The Crime of Conformity

I’ve spent most of my life inside of systems. While most people do end up interacting with the systems of our society to one degree or another, I am an example of someone who has been shaped from the ground up not by critical thought, but by the repetitious impaction of specific ideologies. From nearly two decades spent in primary and secondary education, to more than another decade in military service, the bulk of my life has consisted of participating in organizations designed to produce something very specific: people who will conform to what is considered “normal”. It is no wonder then that here at the start of the second half of my life, I have no idea what to do.

The core problem for me is that I never had a real chance to go through the experimentation phase of life that we’re all supposed to experience in order to figure out what our purpose in life is. The correct way for people to grow and learn about themselves is to try out different things in our early years when success or failure aren’t as relevant as they are later on in life. It’s acceptable to make mistakes when you’re young because you haven’t truly invested in anything yet. The cost of failure just isn’t as high as it is once you’ve established yourself.

This is where I find myself now: trapped in an endless cycle of desire versus practicality. After many years of just getting through life as best I can, there is no real direction in my life. I have no goal or purpose aside from just paying the bills. There is no work I can do that will provide me with the sense of purpose or progression that all men crave because I have no means of getting out there to try something new. My fully established life has cornered me into this small box of singular, or perhaps non-existent, opportunities.

I’ve spent this last decade of my life twiddling my thumbs in construction administration positions, not because I enjoy the work, but because it has been the only solid opportunities that have presented themselves to me. For that entire time, I have felt like a slave working for masters who care nothing about the work I actually do so long as they have someone there to do it. I’m there as a convenience so that I can do the work they don’t want to do themselves. It is extremely difficult to take pride in that kind of thing.

Despite my hatred for continuing to work for other people who don’t really value my contribution, I find myself unable to break free from the cycle. I was never able to develop that innovative or adventurous spirit that allows human beings to come up with creative ways to solve complex problems. Years of conformity to systems has eroded my ability to think outside of those constrictive boxes that cram us into the caricature of what society has decided human beings are supposed to be.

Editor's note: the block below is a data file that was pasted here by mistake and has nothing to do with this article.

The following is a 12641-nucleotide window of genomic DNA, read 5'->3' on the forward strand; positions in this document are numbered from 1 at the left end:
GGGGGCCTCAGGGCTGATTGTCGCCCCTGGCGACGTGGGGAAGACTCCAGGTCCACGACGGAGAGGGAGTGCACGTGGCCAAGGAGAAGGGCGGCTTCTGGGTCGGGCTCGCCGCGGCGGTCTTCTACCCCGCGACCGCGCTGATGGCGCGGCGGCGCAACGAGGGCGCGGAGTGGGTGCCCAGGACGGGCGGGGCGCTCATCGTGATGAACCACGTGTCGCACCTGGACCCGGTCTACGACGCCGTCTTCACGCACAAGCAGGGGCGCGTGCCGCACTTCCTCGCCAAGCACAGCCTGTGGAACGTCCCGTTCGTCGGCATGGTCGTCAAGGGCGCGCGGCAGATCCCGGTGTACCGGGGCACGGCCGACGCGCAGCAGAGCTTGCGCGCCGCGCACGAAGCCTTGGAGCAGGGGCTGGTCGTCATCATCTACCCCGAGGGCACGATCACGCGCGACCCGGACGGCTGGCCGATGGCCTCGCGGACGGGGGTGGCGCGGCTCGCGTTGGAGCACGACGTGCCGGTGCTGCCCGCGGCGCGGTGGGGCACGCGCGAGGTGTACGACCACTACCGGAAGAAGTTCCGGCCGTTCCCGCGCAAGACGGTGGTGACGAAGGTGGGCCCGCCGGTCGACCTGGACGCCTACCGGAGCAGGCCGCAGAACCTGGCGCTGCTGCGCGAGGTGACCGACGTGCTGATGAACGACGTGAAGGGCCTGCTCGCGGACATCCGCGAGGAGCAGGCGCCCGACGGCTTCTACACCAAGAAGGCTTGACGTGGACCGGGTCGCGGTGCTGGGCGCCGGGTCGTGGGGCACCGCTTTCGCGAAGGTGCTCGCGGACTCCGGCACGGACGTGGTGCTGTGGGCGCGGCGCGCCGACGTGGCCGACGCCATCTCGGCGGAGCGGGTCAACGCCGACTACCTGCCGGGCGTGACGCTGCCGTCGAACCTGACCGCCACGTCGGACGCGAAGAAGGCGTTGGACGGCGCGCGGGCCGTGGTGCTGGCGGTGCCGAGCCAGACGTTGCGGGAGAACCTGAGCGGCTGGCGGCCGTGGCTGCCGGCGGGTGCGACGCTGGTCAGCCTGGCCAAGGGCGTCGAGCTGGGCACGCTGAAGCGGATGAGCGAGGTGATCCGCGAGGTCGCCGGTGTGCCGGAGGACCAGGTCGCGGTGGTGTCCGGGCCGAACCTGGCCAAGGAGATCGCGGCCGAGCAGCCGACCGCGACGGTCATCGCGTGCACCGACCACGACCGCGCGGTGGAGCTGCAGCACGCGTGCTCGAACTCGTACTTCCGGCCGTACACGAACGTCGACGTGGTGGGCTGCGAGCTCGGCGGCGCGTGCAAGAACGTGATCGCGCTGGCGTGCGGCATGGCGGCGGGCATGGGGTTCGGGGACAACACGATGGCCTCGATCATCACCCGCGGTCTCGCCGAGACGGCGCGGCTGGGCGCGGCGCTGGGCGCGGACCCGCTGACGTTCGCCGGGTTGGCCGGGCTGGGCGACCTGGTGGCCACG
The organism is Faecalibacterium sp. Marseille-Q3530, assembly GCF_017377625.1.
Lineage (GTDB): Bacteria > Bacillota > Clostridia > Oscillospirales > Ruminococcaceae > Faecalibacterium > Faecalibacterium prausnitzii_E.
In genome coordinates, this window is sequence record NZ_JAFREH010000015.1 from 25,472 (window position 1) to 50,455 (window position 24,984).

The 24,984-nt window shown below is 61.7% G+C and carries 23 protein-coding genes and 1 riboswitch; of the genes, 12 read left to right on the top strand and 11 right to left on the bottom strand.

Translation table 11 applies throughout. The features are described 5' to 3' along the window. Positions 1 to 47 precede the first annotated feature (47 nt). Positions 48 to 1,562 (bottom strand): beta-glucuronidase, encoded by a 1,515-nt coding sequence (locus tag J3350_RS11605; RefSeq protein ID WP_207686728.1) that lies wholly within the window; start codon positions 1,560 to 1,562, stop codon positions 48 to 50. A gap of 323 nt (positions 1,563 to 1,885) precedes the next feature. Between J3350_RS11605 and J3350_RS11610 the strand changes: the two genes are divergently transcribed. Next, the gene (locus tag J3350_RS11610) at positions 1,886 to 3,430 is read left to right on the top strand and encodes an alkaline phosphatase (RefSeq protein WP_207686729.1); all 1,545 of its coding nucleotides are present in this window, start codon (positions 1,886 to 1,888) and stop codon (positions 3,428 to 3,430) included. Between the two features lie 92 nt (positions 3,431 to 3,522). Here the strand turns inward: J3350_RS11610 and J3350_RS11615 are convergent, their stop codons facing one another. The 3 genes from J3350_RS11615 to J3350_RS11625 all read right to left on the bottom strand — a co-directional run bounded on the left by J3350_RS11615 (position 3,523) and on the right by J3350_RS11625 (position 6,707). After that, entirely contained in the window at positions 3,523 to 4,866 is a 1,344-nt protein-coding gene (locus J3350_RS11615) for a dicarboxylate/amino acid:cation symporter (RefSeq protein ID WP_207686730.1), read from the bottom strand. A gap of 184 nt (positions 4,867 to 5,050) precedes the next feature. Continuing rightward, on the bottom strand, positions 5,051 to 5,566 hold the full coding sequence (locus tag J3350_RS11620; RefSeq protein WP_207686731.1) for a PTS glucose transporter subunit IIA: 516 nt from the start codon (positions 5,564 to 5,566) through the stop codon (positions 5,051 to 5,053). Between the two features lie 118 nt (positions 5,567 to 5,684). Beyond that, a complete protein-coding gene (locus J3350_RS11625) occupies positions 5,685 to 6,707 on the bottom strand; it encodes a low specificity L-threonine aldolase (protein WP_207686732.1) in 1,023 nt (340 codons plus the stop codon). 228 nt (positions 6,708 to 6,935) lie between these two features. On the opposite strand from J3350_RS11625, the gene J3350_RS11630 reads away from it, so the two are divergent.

Though I am aware of the slave mentality I possess, I have come to the horrific realization that I just don’t have the courage to make a genuine effort to break free of it. I tell myself I have responsibilities and I can’t afford to just go take a huge risk trying to make something happen for myself. A part of me tries to convince myself I could go start my own business, but then I ask myself what business could I actually do? Another part of me thinks I should start making videos about the topics I discuss here on my blog to expand my online presence, but then I wonder who the heck is going to even listen to me, much less in a way that makes me money. Or perhaps I could just throw caution to the wind and buy that sailboat I always wanted and go sail the world, but how could I possibly sustain that?

The reality is that any or all of these things are possible. People do them all the time. One of my favorite YouTube channels is SV Delos, and they figured out a way to turn their passion for adventure into a thriving business. Thousands of people start small businesses every day, and though most of them end up failing, those with the persistence to keep trying eventually succeed. And how many YouTube influencers are out there making good money by just posting videos online?

This is the crime of systems that demand conformity. When I was young I had a sense of creativity that allowed me to imagine so many possibilities outside of what was simply available to me at the time. After decades of immersion in government programs designed to strip away individuality, I find myself unable to think in a way that allows me to even imagine myself actually doing something I think is amazing, much less actually take the risk of going for it. I’ve been told my whole life that I have to be like everyone else, and that I’m responsible for more than just what I want. The unique part of me has been murdered by conformity.

If there is any message that we should be shouting from the rooftops in this insane age of increasing social control, it should be that human beings are not robots to be programmed, but spirits who should be encouraged to aim for the stars. Perhaps the biggest sin one person can make against another is stealing away their purpose, and our society seems built on that sin. The most inspirational thing we can imagine is someone who has found their purpose in life. It is perhaps the one thing we want most in life.

I only regret I can’t find the courage to seek out my own dreams.

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